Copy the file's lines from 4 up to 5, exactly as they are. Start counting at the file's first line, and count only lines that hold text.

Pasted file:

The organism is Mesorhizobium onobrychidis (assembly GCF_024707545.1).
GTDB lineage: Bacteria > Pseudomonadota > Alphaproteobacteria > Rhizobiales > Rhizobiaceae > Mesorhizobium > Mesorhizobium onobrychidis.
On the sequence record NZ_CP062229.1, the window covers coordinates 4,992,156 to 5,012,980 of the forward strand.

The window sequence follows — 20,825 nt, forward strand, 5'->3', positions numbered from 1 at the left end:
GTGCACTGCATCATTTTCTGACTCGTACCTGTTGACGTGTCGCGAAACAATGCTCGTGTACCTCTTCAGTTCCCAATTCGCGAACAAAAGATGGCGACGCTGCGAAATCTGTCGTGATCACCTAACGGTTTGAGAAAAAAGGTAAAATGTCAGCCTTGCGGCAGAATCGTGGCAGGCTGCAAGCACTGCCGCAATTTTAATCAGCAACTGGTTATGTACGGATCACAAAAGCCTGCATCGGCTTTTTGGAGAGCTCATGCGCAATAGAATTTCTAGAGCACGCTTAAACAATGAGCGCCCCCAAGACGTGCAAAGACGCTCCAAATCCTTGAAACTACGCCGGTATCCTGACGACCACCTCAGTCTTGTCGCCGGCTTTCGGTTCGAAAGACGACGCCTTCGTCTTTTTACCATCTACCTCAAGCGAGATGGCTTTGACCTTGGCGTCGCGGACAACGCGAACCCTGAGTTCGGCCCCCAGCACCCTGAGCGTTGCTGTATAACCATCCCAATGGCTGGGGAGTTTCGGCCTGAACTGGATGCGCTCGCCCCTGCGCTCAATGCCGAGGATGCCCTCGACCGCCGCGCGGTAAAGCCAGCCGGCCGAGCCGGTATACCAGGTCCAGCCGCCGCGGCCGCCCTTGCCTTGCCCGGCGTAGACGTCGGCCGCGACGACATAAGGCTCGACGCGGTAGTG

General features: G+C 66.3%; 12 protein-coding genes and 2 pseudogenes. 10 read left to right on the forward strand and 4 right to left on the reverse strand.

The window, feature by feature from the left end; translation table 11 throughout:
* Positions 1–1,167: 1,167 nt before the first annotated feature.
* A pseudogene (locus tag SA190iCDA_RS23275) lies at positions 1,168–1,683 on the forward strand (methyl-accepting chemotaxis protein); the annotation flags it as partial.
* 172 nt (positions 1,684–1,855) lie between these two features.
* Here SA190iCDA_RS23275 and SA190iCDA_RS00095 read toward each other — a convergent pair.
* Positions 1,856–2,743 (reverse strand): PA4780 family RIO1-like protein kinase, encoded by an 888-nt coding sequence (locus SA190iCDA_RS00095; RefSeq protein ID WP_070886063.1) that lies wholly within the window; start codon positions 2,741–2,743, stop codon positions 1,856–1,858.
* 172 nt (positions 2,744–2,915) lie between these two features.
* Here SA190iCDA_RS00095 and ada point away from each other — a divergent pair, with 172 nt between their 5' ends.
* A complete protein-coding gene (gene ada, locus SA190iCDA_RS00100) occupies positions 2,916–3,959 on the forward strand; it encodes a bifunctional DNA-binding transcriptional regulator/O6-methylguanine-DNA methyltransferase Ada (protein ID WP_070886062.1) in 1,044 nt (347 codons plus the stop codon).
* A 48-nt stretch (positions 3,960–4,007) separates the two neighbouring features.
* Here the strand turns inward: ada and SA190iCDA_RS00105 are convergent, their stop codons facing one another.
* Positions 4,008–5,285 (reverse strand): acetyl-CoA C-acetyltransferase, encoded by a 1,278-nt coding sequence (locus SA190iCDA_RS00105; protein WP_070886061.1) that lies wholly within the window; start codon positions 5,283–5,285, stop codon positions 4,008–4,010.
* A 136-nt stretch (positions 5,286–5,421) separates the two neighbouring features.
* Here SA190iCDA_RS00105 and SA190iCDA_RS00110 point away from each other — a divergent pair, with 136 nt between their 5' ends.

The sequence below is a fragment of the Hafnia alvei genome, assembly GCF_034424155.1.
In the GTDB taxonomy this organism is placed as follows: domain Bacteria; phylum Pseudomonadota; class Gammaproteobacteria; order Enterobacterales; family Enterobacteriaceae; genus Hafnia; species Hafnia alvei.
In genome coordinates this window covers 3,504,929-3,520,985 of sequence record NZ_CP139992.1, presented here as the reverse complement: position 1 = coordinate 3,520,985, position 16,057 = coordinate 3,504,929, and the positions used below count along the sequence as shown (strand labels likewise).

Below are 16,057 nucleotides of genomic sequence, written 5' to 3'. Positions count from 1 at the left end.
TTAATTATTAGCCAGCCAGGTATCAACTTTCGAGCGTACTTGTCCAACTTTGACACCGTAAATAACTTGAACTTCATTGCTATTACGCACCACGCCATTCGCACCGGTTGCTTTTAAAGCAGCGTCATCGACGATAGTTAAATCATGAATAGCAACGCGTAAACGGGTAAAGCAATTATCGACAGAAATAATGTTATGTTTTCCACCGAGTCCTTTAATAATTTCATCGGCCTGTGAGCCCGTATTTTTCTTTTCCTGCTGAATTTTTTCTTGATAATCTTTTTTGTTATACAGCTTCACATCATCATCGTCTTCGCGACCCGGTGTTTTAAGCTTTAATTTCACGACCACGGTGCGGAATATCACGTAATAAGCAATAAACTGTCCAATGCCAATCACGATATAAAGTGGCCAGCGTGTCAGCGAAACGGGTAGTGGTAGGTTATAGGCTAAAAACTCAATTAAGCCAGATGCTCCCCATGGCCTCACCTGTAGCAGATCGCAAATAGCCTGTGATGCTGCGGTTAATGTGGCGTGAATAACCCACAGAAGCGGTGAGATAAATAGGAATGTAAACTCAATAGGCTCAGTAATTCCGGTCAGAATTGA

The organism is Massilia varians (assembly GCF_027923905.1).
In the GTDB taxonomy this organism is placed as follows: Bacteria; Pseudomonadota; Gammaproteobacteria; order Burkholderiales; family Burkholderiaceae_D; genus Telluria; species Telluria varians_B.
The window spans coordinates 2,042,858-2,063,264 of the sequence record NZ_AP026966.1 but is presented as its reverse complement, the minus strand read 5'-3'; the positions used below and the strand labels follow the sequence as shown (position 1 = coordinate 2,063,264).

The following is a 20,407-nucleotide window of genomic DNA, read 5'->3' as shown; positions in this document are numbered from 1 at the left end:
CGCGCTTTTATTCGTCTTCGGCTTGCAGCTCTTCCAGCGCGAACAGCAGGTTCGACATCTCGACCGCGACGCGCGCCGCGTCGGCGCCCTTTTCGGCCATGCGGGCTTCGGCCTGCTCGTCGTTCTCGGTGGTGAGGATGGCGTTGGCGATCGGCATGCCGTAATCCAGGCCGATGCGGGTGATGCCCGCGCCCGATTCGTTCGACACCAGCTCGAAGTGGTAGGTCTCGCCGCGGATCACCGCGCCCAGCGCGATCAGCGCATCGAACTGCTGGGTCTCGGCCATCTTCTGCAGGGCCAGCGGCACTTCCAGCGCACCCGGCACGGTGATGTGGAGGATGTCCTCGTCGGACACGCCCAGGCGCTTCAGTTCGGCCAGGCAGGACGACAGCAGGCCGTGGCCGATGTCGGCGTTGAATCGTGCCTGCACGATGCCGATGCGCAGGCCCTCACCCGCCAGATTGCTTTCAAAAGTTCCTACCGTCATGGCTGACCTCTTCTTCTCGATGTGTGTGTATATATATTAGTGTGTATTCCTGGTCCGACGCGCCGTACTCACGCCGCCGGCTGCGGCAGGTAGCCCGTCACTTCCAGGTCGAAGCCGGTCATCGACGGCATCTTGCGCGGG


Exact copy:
The window sequence follows — 20,825 nt, forward strand, 5'->3', positions numbered from 1 at the left end:
GTGCACTGCATCATTTTCTGACTCGTACCTGTTGACGTGTCGCGAAACAATGCTCGTGTACCTCTTCAGTTCCCAATTCGCGAACAAAAGATGGCGACGCTGCGAAATCTGTCGTGATCACCTAACGGTTTGAGAAAAAAGGTAAAATGTCAGCCTTGCGGCAGAATCGTGGCAGGCTGCAAGCACTGCCGCAATTTTAATCAGCAACTGGTTATGTACGGATCACAAAAGCCTGCATCGGCTTTTTGGAGAGCTCATGCGCAATAGAATTTCTAGAGCACGCTTAAACAATGAGCGCCCCCAAGACGTGCAAAGACGCTCCAAATCCTTGAAACTACGCCGGTATCCTGACGACCACCTCAGTCTTGTCGCCGGCTTTCGGTTCGAAAGACGACGCCTTCGTCTTTTTACCATCTACCTCAAGCGAGATGGCTTTGACCTTGGCGTCGCGGACAACGCGAACCCTGAGTTCGGCCCCCAGCACCCTGAGCGTTGCTGTATAACCATCCCAATGGCTGGGGAGTTTCGGCCTGAACTGGATGCGCTCGCCCCTGCGCTCAATGCCGAGGATGCCCTCGACCGCCGCGCGGTAAAGCCAGCCGGCCGAGCCGGTATACCAGGTCCAGCCGCCGCGGCCGCCCTTGCCTTGCCCGGCGTAGACGTCGGCCGCGACGACATAAGGCTCGACGCGGTAGTG